Special issue of ‘Journal of Classical Sociology’ dedicated to John Holloway’s ‘Crack Capitalism’

John Holloway

John Holloway, author of Crack Capitalism and Change the World Without Taking Power, is the guest editor of the latest edition of the Journal of Classical Sociology. The edition is dedicated to Crack Capitalism and features contributions from Cynthia Cockburn, John Foran and Sergio Tischler, amongst others. In their essay Kevin Young and Michael Schwartz offer a highly topical discussion of Holloway’s work in reference to new social movements and questions of revolutionary organisation. As they write in their abstract:

The desire to overcome the alienated labor of capitalism manifests itself in the daily actions of people everywhere. John Holloway argues that social movements must build upon this liberatory impulse, challenging not only the rate of exploitation but also workers’ loss of control over the process of production and allocation (and, by implication, the loss of control in other arenas of life). Revolutionary change, in turn, will result from these movements creating thousands of ‘cracks’ in the capitalist system by asserting alternative ways of living.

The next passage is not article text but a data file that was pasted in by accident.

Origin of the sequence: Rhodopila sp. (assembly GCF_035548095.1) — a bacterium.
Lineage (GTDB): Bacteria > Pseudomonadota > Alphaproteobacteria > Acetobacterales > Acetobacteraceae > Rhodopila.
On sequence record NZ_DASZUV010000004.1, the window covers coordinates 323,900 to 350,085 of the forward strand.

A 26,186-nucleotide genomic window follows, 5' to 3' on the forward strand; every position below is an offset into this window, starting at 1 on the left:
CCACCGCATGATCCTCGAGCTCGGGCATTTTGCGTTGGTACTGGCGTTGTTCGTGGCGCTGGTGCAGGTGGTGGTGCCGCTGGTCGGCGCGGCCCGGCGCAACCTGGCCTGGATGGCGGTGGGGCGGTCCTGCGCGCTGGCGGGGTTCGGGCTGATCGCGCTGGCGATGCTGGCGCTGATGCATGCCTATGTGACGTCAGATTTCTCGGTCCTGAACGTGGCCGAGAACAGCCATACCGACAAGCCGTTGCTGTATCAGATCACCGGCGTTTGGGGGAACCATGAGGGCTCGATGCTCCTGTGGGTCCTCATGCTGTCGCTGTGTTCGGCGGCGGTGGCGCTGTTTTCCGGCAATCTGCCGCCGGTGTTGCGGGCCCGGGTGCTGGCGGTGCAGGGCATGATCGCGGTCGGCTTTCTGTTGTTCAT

Holloway’s argument for prefigurative movements is ambiguous on several points, however: the role of political organizations, the role of alternative institutions, and the appropriate approach of social movements to the state. We propose some friendly amendments, placing greater emphasis on the need for strong political organizations and counter-institutions, but also for selective engagement with dominant institutions.

A revolutionary strategy must combine the construction of prefigurative counter-institutions with struggles for reform of existing structures. Yet the dangers of oligarchization and hierarchy within movements are very real, and thus there is a need for structures that are ruthlessly democratic and ideologies that are explicitly intersectional in their approach to fighting different forms of oppression.

John himself contributes an introductory editorial and a concluding essay which:

…explores diverse themes such as freedom and mutual recognition, fascism, identitarian thought and intersectionality, the state, justice and dignity, value critique, the immediacy of communization, the antagonism inherent in everyday life, the meaning of science and the importance of Munchausen’s pigtail.

Visit the Journal of Classical Sociology to read abstracts, request permissions, purchase individual articles or subscribe to the journal.

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